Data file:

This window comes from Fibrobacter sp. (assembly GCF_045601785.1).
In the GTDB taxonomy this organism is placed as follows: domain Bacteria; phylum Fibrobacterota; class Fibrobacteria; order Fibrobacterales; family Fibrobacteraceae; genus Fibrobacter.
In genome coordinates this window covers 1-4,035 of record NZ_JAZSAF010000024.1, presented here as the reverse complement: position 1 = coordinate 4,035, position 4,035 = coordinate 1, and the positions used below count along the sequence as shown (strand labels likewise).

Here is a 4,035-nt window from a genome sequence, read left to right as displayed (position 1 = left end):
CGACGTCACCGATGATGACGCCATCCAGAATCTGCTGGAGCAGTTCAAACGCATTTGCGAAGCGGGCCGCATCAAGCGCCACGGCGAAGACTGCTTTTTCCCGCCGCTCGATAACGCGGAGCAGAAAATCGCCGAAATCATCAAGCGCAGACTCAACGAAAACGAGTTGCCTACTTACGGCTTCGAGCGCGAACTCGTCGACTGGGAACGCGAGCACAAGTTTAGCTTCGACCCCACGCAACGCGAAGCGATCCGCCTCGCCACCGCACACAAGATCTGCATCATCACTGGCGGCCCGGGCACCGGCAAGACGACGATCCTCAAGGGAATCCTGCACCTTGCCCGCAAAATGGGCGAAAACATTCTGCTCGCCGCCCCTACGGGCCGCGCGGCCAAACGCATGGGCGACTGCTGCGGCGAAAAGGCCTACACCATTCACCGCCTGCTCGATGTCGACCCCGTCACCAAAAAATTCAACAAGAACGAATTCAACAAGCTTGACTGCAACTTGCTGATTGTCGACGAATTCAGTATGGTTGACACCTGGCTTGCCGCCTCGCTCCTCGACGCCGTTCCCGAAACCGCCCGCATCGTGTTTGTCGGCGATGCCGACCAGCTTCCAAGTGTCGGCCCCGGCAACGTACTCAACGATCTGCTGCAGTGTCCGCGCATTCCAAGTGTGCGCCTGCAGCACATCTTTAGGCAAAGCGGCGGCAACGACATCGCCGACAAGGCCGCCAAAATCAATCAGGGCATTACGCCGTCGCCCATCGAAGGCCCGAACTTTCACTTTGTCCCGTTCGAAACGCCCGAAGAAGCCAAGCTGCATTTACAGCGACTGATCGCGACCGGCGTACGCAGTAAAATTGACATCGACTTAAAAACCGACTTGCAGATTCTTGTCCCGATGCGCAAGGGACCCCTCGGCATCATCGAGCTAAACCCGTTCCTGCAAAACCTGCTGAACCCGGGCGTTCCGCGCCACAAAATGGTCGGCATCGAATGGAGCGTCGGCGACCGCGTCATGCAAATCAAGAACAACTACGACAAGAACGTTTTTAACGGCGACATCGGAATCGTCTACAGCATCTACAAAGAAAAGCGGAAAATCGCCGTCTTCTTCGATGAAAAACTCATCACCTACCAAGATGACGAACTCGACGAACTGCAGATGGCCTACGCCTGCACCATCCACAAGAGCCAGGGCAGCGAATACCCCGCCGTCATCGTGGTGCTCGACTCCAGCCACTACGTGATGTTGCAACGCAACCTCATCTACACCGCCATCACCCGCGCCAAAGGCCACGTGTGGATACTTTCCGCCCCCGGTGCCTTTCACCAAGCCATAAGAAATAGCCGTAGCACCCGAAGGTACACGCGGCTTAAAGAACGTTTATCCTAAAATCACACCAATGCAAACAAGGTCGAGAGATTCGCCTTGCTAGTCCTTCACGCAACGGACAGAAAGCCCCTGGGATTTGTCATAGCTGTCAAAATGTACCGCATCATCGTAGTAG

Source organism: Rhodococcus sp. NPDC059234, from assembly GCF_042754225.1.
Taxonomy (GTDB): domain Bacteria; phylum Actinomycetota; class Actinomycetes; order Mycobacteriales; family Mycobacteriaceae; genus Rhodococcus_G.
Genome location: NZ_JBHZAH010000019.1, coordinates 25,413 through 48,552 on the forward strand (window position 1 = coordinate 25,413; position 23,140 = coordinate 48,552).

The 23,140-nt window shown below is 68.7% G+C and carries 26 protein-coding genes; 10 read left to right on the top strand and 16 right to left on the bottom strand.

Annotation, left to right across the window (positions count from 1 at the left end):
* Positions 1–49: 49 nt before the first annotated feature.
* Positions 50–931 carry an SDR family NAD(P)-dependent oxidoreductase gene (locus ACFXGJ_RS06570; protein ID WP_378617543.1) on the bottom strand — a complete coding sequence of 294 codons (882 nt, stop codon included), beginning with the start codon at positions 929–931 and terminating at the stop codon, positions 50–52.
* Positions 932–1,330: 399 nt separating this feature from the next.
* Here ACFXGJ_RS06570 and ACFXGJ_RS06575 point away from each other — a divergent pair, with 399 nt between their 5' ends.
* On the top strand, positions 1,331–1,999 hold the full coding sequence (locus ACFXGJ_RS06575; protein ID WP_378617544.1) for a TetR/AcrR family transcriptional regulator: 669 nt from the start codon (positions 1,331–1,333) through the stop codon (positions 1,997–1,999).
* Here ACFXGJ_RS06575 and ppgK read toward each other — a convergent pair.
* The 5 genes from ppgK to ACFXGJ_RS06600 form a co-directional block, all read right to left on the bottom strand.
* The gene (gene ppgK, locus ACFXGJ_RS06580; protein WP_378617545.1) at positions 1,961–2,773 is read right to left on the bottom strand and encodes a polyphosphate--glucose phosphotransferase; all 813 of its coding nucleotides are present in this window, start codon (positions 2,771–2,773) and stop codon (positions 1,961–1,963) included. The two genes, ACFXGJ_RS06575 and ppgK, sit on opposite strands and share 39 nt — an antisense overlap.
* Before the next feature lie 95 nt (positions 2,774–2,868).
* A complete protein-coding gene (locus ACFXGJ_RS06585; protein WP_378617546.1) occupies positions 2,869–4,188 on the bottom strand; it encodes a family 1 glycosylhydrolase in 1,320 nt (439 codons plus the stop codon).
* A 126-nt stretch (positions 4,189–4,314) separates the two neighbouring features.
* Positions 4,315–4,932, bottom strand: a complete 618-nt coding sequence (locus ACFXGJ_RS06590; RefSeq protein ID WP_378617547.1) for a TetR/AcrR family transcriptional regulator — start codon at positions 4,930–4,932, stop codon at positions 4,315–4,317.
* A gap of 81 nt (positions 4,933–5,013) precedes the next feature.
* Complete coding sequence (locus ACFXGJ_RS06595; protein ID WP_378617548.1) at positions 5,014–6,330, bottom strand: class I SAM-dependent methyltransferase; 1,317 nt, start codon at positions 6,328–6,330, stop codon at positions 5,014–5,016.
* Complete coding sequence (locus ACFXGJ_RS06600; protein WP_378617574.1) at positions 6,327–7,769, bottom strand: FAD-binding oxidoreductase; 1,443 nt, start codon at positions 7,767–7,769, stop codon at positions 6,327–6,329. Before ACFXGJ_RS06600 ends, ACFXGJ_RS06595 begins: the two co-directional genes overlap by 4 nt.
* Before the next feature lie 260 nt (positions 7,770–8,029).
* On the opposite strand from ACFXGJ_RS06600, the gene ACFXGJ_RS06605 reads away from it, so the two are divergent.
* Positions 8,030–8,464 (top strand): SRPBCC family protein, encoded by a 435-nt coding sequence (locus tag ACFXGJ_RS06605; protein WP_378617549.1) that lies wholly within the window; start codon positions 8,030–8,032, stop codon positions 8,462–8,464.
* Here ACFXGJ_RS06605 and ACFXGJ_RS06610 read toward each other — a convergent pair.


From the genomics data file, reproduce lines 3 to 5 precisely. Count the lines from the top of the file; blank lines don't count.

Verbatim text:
In genome coordinates this window covers 1-4,035 of record NZ_JAZSAF010000024.1, presented here as the reverse complement: position 1 = coordinate 4,035, position 4,035 = coordinate 1, and the positions used below count along the sequence as shown (strand labels likewise).

Here is a 4,035-nt window from a genome sequence, read left to right as displayed (position 1 = left end):
CGACGTCACCGATGATGACGCCATCCAGAATCTGCTGGAGCAGTTCAAACGCATTTGCGAAGCGGGCCGCATCAAGCGCCACGGCGAAGACTGCTTTTTCCCGCCGCTCGATAACGCGGAGCAGAAAATCGCCGAAATCATCAAGCGCAGACTCAACGAAAACGAGTTGCCTACTTACGGCTTCGAGCGCGAACTCGTCGACTGGGAACGCGAGCACAAGTTTAGCTTCGACCCCACGCAACGCGAAGCGATCCGCCTCGCCACCGCACACAAGATCTGCATCATCACTGGCGGCCCGGGCACCGGCAAGACGACGATCCTCAAGGGAATCCTGCACCTTGCCCGCAAAATGGGCGAAAACATTCTGCTCGCCGCCCCTACGGGCCGCGCGGCCAAACGCATGGGCGACTGCTGCGGCGAAAAGGCCTACACCATTCACCGCCTGCTCGATGTCGACCCCGTCACCAAAAAATTCAACAAGAACGAATTCAACAAGCTTGACTGCAACTTGCTGATTGTCGACGAATTCAGTATGGTTGACACCTGGCTTGCCGCCTCGCTCCTCGACGCCGTTCCCGAAACCGCCCGCATCGTGTTTGTCGGCGATGCCGACCAGCTTCCAAGTGTCGGCCCCGGCAACGTACTCAACGATCTGCTGCAGTGTCCGCGCATTCCAAGTGTGCGCCTGCAGCACATCTTTAGGCAAAGCGGCGGCAACGACATCGCCGACAAGGCCGCCAAAATCAATCAGGGCATTACGCCGTCGCCCATCGAAGGCCCGAACTTTCACTTTGTCCCGTTCGAAACGCCCGAAGAAGCCAAGCTGCATTTACAGCGACTGATCGCGACCGGCGTACGCAGTAAAATTGACATCGACTTAAAAACCGACTTGCAGATTCTTGTCCCGATGCGCAAGGGACCCCTCGGCATCATCGAGCTAAACCCGTTCCTGCAAAACCTGCTGAACCCGGGCGTTCCGCGCCACAAAATGGTCGGCATCGAATGGAGCGTCGGCGACCGCGTCATGCAAATCAAGAACAACTACGACAAGAACGTTTTTAACGGCGACATCGGAATCGTCTACAGCATCTACAAAGAAAAGCGGAAAATCGCCGTCTTCTTCGATGAAAAACTCATCACCTACCAAGATGACGAACTCGACGAACTGCAGATGGCCTACGCCTGCACCATCCACAAGAGCCAGGGCAGCGAATACCCCGCCGTCATCGTGGTGCTCGACTCCAGCCACTACGTGATGTTGCAACGCAACCTCATCTACACCGCCATCACCCGCGCCAAAGGCCACGTGTGGATACTTTCCGCCCCCGGTGCCTTTCACCAAGCCATAAGAAATAGCCGTAGCACCCGAAGGTACACGCGGCTTAAAGAACGTTTATCCTAAAATCACACCAATGCAAACAAGGTCGAGAGATTCGCCTTGCTAGTCCTTCACGCAACGGACAGAAAGCCCCTGGGATTTGTCATAGCTGTCAAAATGTACCGCATCATCGTAGTAG